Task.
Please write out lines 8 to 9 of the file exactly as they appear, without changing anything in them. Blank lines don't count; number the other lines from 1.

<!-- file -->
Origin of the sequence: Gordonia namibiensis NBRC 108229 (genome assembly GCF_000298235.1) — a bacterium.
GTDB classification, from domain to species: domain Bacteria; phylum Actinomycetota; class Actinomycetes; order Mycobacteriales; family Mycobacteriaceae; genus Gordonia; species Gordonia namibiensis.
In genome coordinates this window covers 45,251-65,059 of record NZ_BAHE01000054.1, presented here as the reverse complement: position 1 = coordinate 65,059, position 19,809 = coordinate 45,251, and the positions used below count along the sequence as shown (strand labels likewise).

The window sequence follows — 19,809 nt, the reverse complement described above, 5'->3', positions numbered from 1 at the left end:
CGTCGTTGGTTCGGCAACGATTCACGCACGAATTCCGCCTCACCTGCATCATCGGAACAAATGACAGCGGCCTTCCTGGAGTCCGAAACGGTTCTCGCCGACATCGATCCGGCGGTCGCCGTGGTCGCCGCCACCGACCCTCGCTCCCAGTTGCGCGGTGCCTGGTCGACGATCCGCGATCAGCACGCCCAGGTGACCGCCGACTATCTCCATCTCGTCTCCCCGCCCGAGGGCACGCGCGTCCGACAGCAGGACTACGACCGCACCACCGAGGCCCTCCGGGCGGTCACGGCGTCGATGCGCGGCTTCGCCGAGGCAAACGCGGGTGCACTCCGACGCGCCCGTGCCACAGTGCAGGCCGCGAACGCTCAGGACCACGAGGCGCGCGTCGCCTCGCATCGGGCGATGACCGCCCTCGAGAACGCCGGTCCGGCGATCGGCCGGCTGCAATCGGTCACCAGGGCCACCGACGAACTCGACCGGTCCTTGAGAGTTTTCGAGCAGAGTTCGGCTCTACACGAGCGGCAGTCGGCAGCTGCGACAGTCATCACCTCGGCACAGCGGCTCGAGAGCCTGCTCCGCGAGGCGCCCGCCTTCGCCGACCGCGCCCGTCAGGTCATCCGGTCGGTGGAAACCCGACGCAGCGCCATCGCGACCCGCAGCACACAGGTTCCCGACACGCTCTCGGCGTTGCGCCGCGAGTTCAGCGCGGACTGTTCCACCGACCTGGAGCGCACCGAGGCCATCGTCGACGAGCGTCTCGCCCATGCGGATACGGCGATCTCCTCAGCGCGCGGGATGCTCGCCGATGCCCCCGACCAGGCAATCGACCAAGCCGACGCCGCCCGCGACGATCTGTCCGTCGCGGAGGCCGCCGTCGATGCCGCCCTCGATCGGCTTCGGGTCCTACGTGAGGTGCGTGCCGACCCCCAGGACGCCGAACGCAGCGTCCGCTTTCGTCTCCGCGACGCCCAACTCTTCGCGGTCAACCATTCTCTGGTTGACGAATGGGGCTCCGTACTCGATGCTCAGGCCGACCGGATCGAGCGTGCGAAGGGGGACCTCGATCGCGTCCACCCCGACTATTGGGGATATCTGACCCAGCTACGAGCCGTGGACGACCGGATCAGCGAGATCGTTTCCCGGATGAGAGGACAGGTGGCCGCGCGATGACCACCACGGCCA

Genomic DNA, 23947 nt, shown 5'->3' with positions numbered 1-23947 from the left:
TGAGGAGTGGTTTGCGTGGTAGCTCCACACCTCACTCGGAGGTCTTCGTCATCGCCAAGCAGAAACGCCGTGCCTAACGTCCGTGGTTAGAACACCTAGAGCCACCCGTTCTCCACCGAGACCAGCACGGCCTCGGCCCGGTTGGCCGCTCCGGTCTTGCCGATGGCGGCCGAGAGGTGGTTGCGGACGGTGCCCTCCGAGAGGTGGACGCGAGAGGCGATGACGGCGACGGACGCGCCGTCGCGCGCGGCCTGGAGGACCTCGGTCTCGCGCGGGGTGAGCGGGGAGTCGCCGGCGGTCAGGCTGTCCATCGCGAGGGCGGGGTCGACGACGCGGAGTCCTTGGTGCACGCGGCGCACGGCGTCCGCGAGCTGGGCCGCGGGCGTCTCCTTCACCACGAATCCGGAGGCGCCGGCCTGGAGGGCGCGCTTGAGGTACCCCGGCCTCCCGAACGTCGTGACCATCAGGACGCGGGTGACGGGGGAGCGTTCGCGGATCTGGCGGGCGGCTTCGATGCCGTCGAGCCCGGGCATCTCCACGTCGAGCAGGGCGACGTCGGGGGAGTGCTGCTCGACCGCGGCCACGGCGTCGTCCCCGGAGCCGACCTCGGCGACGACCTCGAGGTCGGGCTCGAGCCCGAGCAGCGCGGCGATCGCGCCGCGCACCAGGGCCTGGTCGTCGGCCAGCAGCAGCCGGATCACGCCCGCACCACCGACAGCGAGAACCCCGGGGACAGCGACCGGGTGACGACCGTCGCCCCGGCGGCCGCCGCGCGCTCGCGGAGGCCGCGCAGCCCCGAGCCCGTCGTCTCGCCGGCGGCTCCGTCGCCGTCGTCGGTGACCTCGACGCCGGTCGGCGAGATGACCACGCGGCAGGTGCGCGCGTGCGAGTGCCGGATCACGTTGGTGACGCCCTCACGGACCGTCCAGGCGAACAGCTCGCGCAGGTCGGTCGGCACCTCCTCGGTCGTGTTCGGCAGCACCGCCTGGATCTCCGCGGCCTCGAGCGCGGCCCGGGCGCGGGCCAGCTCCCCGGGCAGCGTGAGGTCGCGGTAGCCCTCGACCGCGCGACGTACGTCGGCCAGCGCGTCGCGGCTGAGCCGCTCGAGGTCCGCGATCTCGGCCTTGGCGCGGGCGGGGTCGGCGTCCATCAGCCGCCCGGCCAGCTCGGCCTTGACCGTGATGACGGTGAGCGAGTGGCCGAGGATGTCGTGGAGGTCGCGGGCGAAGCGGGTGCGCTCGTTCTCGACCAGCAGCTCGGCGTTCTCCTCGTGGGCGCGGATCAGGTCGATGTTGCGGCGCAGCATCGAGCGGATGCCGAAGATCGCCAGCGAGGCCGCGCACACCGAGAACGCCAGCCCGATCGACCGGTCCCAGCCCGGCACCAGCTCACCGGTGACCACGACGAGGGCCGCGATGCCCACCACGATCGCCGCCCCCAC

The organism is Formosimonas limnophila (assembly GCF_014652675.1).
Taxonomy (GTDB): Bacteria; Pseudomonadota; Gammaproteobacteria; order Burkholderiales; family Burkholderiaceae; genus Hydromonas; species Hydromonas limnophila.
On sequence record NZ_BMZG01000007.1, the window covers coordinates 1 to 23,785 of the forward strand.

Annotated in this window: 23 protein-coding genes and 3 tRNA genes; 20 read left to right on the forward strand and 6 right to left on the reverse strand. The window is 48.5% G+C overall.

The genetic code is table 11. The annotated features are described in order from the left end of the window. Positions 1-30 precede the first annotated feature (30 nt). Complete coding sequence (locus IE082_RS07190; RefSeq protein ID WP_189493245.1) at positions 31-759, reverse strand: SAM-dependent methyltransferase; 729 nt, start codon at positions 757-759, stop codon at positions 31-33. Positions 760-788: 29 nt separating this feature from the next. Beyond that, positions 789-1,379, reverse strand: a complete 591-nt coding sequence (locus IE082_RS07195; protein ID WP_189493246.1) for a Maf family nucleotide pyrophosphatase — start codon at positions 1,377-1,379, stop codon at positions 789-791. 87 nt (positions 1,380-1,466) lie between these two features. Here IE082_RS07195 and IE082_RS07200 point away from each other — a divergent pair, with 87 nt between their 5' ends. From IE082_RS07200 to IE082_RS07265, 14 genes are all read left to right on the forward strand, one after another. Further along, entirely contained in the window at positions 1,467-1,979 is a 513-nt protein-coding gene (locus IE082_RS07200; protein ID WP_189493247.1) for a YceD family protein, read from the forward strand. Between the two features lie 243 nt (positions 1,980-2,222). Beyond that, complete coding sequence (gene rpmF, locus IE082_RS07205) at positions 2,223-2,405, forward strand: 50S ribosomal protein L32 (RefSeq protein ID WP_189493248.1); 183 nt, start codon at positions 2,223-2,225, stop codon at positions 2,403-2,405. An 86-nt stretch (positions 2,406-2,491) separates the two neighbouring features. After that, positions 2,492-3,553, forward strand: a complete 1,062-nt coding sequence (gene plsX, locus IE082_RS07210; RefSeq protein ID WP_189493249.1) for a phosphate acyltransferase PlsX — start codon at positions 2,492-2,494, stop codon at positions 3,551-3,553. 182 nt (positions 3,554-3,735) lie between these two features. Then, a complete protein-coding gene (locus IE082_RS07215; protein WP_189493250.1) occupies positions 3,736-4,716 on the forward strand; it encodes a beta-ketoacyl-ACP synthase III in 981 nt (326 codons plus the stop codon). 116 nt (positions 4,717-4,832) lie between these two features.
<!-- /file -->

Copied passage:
The organism is Formosimonas limnophila (assembly GCF_014652675.1).
Taxonomy (GTDB): Bacteria; Pseudomonadota; Gammaproteobacteria; order Burkholderiales; family Burkholderiaceae; genus Hydromonas; species Hydromonas limnophila.